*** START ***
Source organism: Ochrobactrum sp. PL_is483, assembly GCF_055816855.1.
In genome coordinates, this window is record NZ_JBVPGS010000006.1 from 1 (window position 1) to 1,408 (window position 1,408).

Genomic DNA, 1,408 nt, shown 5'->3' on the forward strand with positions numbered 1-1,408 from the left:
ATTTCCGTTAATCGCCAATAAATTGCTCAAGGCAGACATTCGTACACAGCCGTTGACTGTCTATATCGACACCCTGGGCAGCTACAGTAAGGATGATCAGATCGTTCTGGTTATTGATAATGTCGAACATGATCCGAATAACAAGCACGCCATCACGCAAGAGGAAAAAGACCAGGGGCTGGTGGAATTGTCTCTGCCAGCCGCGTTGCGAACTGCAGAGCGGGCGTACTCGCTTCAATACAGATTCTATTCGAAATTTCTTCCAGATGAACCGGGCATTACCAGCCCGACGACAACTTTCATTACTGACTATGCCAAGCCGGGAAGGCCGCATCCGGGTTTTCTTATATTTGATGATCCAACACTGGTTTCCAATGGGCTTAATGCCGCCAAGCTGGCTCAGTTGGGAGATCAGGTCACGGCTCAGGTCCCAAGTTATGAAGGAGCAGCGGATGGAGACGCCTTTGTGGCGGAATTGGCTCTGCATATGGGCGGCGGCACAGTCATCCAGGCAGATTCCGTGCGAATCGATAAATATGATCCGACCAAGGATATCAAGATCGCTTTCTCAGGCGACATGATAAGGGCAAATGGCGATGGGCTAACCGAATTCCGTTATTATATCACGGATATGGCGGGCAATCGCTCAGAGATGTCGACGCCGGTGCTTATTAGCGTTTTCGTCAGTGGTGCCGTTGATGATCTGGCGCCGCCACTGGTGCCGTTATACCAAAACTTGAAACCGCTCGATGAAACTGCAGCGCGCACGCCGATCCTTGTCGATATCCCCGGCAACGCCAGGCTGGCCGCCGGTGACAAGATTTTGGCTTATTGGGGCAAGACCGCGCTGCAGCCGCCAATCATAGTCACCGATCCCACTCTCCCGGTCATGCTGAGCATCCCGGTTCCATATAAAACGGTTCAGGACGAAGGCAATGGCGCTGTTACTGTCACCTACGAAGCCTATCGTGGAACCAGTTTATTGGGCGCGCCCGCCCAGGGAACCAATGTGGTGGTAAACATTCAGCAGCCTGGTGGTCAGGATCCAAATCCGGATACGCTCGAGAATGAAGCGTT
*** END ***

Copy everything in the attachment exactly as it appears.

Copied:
Source organism: Ochrobactrum sp. PL_is483, assembly GCF_055816855.1.
In genome coordinates, this window is record NZ_JBVPGS010000006.1 from 1 (window position 1) to 1,408 (window position 1,408).

Genomic DNA, 1,408 nt, shown 5'->3' on the forward strand with positions numbered 1-1,408 from the left:
ATTTCCGTTAATCGCCAATAAATTGCTCAAGGCAGACATTCGTACACAGCCGTTGACTGTCTATATCGACACCCTGGGCAGCTACAGTAAGGATGATCAGATCGTTCTGGTTATTGATAATGTCGAACATGATCCGAATAACAAGCACGCCATCACGCAAGAGGAAAAAGACCAGGGGCTGGTGGAATTGTCTCTGCCAGCCGCGTTGCGAACTGCAGAGCGGGCGTACTCGCTTCAATACAGATTCTATTCGAAATTTCTTCCAGATGAACCGGGCATTACCAGCCCGACGACAACTTTCATTACTGACTATGCCAAGCCGGGAAGGCCGCATCCGGGTTTTCTTATATTTGATGATCCAACACTGGTTTCCAATGGGCTTAATGCCGCCAAGCTGGCTCAGTTGGGAGATCAGGTCACGGCTCAGGTCCCAAGTTATGAAGGAGCAGCGGATGGAGACGCCTTTGTGGCGGAATTGGCTCTGCATATGGGCGGCGGCACAGTCATCCAGGCAGATTCCGTGCGAATCGATAAATATGATCCGACCAAGGATATCAAGATCGCTTTCTCAGGCGACATGATAAGGGCAAATGGCGATGGGCTAACCGAATTCCGTTATTATATCACGGATATGGCGGGCAATCGCTCAGAGATGTCGACGCCGGTGCTTATTAGCGTTTTCGTCAGTGGTGCCGTTGATGATCTGGCGCCGCCACTGGTGCCGTTATACCAAAACTTGAAACCGCTCGATGAAACTGCAGCGCGCACGCCGATCCTTGTCGATATCCCCGGCAACGCCAGGCTGGCCGCCGGTGACAAGATTTTGGCTTATTGGGGCAAGACCGCGCTGCAGCCGCCAATCATAGTCACCGATCCCACTCTCCCGGTCATGCTGAGCATCCCGGTTCCATATAAAACGGTTCAGGACGAAGGCAATGGCGCTGTTACTGTCACCTACGAAGCCTATCGTGGAACCAGTTTATTGGGCGCGCCCGCCCAGGGAACCAATGTGGTGGTAAACATTCAGCAGCCTGGTGGTCAGGATCCAAATCCGGATACGCTCGAGAATGAAGCGTT